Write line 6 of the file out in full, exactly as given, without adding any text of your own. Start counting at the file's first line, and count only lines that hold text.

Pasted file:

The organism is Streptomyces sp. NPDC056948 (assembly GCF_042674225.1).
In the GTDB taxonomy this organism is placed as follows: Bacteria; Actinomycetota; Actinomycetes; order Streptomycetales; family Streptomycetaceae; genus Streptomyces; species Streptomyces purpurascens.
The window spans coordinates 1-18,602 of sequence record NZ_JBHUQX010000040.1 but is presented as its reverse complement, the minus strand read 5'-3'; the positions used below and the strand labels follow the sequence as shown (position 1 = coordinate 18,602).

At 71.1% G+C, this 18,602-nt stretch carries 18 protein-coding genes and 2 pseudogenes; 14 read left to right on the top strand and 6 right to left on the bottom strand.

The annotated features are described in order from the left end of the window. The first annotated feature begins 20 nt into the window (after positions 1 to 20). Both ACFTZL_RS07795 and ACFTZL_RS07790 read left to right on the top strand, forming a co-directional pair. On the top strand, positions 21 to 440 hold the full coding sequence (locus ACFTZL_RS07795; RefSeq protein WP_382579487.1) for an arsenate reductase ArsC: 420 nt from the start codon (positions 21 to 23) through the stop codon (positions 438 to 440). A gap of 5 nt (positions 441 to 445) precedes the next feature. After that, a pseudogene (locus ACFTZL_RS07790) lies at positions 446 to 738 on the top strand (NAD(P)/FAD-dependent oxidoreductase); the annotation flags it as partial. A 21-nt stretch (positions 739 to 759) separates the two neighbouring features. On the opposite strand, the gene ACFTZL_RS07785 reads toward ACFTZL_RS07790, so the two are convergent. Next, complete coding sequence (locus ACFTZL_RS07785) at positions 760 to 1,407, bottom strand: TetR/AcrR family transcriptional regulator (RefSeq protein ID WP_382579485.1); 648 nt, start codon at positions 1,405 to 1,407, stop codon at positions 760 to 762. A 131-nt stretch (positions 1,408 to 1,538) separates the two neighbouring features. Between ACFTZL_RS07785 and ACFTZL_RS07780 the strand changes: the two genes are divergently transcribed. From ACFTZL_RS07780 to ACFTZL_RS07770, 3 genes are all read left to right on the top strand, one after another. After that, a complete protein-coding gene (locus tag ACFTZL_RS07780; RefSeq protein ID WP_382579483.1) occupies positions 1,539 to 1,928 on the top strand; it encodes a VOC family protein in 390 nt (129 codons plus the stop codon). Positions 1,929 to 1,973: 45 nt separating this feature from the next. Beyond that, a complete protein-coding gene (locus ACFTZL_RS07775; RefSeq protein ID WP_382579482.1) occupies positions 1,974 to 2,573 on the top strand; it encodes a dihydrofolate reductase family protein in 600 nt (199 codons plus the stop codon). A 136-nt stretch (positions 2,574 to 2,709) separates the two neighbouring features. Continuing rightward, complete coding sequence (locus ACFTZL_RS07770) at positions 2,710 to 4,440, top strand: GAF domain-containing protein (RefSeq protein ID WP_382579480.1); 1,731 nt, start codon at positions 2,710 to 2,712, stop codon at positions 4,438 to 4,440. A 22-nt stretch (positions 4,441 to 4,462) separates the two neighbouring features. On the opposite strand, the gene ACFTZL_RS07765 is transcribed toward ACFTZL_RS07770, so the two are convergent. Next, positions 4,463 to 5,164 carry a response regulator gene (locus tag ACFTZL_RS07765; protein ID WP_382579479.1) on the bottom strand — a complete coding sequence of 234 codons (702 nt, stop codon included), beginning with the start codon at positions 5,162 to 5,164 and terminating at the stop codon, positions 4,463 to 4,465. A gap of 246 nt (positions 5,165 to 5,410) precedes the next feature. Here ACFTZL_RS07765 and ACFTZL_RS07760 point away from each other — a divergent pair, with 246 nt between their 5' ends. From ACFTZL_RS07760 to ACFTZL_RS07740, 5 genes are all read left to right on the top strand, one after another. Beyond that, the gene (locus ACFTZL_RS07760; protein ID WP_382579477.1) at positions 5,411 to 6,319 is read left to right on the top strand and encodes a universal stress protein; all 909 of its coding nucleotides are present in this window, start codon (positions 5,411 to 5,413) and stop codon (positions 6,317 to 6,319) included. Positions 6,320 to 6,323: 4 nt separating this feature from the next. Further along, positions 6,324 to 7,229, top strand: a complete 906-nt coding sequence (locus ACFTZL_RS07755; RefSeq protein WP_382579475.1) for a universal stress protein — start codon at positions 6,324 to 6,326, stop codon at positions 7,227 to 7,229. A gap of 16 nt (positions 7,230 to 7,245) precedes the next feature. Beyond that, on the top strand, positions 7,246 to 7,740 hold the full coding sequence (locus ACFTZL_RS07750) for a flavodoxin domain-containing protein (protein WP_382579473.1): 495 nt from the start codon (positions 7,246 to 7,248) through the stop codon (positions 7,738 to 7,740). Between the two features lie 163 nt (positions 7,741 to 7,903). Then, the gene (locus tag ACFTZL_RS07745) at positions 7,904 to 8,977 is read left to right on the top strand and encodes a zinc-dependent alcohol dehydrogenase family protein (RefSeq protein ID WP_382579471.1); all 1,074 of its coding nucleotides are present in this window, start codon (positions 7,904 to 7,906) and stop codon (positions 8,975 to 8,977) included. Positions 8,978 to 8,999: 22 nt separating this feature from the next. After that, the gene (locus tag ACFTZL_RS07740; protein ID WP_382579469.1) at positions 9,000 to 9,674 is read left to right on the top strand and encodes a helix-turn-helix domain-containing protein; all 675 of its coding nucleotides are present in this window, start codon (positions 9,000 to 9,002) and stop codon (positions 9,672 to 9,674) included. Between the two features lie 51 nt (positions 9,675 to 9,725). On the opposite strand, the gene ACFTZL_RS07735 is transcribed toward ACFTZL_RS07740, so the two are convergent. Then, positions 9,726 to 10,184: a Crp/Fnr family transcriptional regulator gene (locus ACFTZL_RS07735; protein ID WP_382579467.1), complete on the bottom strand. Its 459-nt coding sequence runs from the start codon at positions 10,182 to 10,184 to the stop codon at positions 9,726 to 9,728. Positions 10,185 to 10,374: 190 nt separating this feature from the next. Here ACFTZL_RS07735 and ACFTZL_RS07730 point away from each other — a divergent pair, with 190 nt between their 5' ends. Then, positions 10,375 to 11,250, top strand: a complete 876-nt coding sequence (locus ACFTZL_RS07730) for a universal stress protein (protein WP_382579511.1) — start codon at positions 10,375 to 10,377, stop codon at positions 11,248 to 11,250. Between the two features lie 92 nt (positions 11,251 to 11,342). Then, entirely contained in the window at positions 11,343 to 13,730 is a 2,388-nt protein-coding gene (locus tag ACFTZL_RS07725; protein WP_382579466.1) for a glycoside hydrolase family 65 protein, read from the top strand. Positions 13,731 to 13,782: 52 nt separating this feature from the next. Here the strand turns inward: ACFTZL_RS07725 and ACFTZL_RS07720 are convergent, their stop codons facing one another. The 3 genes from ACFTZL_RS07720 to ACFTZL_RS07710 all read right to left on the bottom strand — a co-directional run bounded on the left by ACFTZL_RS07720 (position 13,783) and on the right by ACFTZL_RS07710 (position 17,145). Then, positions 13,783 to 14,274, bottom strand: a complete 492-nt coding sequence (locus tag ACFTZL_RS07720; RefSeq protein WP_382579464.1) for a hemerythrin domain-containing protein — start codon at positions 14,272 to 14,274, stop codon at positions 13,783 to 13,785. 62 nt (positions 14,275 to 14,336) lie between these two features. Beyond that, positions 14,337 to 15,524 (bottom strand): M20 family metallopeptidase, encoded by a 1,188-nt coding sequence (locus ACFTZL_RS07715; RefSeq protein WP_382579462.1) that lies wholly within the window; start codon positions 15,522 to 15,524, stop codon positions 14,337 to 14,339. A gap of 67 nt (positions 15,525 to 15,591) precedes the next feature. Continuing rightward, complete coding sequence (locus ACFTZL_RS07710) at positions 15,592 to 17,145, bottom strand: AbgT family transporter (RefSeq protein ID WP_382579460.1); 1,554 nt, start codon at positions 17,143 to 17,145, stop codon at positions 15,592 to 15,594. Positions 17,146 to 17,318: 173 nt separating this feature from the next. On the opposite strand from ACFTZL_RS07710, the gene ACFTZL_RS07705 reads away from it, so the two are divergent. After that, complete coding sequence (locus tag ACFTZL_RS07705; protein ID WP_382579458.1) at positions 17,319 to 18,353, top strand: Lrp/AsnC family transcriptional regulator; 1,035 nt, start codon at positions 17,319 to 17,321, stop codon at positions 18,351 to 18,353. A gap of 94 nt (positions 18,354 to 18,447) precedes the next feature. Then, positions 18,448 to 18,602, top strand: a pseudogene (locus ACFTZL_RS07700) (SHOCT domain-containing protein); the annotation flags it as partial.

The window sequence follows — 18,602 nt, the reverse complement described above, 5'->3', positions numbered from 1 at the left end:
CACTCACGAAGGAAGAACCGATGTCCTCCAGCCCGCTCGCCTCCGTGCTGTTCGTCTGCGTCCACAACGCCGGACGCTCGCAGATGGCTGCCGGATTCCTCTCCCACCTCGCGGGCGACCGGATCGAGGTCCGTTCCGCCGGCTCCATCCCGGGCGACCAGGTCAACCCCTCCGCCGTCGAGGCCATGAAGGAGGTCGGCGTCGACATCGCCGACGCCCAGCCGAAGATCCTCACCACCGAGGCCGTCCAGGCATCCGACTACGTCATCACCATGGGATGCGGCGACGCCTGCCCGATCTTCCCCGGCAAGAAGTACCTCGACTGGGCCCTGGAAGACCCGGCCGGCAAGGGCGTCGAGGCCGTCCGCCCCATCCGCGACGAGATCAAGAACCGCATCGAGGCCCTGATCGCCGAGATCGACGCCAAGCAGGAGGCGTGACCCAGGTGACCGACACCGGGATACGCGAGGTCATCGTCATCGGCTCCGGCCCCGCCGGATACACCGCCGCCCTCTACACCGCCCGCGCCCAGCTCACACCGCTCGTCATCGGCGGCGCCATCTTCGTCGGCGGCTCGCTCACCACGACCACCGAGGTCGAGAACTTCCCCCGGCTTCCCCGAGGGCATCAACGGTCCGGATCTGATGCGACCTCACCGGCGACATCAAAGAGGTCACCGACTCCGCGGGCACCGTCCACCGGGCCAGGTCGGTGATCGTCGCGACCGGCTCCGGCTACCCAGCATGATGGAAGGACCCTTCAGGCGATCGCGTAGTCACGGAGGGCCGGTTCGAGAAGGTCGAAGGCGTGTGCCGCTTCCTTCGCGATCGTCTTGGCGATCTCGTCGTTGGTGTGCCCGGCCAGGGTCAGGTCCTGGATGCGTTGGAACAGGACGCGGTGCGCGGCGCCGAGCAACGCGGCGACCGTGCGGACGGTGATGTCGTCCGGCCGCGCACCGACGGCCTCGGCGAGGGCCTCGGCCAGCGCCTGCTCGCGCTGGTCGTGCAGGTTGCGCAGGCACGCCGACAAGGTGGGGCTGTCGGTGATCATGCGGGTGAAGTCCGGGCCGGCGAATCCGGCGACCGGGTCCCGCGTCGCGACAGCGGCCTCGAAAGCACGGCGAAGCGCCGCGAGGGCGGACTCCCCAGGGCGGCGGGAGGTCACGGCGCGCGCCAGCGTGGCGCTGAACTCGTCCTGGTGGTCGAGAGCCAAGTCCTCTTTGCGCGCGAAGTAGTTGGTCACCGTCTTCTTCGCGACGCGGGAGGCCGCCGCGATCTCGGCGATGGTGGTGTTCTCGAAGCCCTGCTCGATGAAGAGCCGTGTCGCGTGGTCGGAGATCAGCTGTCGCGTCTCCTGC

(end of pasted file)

The window sequence follows — 18,602 nt, the reverse complement described above, 5'->3', positions numbered from 1 at the left end: